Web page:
Roy 2nd Encounter continued
I don’t know if Roy is the freest man I’ve ever known. But I believe he believes. And that is as much resolution I can get for that topic for today.
“Did you get to write anything since I saw you the other day?’’ I asked.
He tugged three handwritten pages from his notebook and passed them to me.
“Do you have a phone?” he asked and, when I nodded, “do you mind if I call my daughter in Montana?”
He recited a number and I tapped it into my Droid for him.
A voice came on line on the third ring, delight bubbled from the phone when said I was here with Roy. Then handed him the phone and, while he talked, I looked at the pages.
It began: “The horse is a proud beast, born to run.”
I scanned the story, which told of the Arabian and Spanish horses that first came to this country, then an anecdote about a horse freeing a wagon that had become stuck.
In the story I noticed midway through the sixth line there was a tiny “50”, six lines later, a “100.”
When Roy was off the phone, he volunteered, “It went a little over 500 words,” he said. I looked at the back page. There was a “500” written seven words before the final period.
“I like what I see in a quick look. I’m pretty sure the people who read my blog would like it. Can I use your name when I publish it?”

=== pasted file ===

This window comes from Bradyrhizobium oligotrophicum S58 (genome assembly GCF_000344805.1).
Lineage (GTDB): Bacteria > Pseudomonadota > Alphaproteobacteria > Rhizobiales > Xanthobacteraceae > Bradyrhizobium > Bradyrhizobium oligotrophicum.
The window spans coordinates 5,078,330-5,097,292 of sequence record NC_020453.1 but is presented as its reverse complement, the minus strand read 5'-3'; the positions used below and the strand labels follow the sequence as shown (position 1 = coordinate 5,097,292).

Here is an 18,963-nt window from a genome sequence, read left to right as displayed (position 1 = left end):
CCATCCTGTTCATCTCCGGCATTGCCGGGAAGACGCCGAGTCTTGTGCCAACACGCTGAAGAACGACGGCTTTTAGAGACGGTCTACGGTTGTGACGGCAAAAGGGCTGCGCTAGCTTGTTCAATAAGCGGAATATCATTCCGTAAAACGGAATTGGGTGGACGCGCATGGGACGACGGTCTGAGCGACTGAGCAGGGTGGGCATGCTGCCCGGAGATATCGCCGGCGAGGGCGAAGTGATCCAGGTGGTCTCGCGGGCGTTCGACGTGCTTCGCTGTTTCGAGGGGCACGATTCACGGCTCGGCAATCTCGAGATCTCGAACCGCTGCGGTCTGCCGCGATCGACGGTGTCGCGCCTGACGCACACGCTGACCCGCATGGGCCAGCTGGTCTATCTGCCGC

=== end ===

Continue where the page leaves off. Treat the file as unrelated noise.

“Yes, I can use my name. I always tried to stay legal. Only been in jail a couple of times. But that was nothing.”
“What would that be for?” I asked.
“One time I camped for more than fourteen days in one spot. I don’t even know how they knew. Sometimes they don’t mind. That time they did.”
He had agreed to let me take the story with me so I tucked the pages away for a later, more critical read.
“Do you stay in touch with your family?” I asked.
“Yes, we talk every couple of weeks. It only costs two quarters to talk for four minutes. My daughter is married and has a kid. She is 26 or so. I think she kind of admires me. She is in business with her mother. I have a son, too, he is about 35. I think he understands me well. I think they are a little disappointed in me.“
I waited, hoping he’d unravel that thread a bit further. When he didn’t, I asked.
“Anyone else you talk to?”
“My parents are in Florida. They are too old to travel. I don’t think anyone sees them. Maybe my sister. She lives over there somewhere, North Carolina or Georgia.”
“What’s her name?”
“What do you want to know for?”
“Truthfully, I might like to talk with her if you wouldn’t mind.”
“She doesn’t know me. You won’t learn anything about me from her.”
I let that go.
“What does she do? “
“Some kind of craft.”
“Does she get by doing that?”
“I think she does. She developed a strong character. A real nice girl”
“She must be a pretty good craftsman. It is hard to make a living at that.”
“I think she is.”
“What about your parents?”
“My dad was career military. He flew in the Second World War. I think they are disappointed in me. Thought I should have been more responsible. I will tell you this. I never heard a cross word between them. And there was never a cross word to me or my sister when we were kids.”
Hours had gone by. We had talked about more than I would be able to remember.
“Roy, I am going to call it a day. I am going to have to head home for a few weeks. I will leave in a day or two. But I will stop by again before I do.”